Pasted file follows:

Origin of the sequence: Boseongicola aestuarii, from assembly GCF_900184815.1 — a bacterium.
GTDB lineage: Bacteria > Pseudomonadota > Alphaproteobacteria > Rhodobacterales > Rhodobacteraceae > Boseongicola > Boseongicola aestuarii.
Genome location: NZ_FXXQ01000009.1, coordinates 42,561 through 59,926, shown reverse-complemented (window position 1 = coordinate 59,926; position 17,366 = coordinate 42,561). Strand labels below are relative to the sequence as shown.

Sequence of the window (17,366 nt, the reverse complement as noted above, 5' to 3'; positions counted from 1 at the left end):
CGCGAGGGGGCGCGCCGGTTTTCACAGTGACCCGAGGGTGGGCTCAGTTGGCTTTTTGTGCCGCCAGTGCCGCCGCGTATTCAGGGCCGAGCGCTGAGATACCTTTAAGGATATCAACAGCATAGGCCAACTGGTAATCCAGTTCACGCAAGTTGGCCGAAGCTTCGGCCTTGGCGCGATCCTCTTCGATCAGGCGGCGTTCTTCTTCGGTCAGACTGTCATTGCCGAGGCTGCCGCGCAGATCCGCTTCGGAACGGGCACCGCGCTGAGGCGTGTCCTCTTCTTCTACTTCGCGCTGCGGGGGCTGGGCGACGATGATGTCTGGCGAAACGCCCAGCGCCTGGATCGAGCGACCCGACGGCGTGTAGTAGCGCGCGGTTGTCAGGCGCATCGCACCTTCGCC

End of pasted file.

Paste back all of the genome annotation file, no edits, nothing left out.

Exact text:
Origin of the sequence: Boseongicola aestuarii, from assembly GCF_900184815.1 — a bacterium.
GTDB lineage: Bacteria > Pseudomonadota > Alphaproteobacteria > Rhodobacterales > Rhodobacteraceae > Boseongicola > Boseongicola aestuarii.
Genome location: NZ_FXXQ01000009.1, coordinates 42,561 through 59,926, shown reverse-complemented (window position 1 = coordinate 59,926; position 17,366 = coordinate 42,561). Strand labels below are relative to the sequence as shown.

Sequence of the window (17,366 nt, the reverse complement as noted above, 5' to 3'; positions counted from 1 at the left end):
CGCGAGGGGGCGCGCCGGTTTTCACAGTGACCCGAGGGTGGGCTCAGTTGGCTTTTTGTGCCGCCAGTGCCGCCGCGTATTCAGGGCCGAGCGCTGAGATACCTTTAAGGATATCAACAGCATAGGCCAACTGGTAATCCAGTTCACGCAAGTTGGCCGAAGCTTCGGCCTTGGCGCGATCCTCTTCGATCAGGCGGCGTTCTTCTTCGGTCAGACTGTCATTGCCGAGGCTGCCGCGCAGATCCGCTTCGGAACGGGCACCGCGCTGAGGCGTGTCCTCTTCTTCTACTTCGCGCTGCGGGGGCTGGGCGACGATGATGTCTGGCGAAACGCCCAGCGCCTGGATCGAGCGACCCGACGGCGTGTAGTAGCGCGCGGTTGTCAGGCGCATCGCACCTTCGCC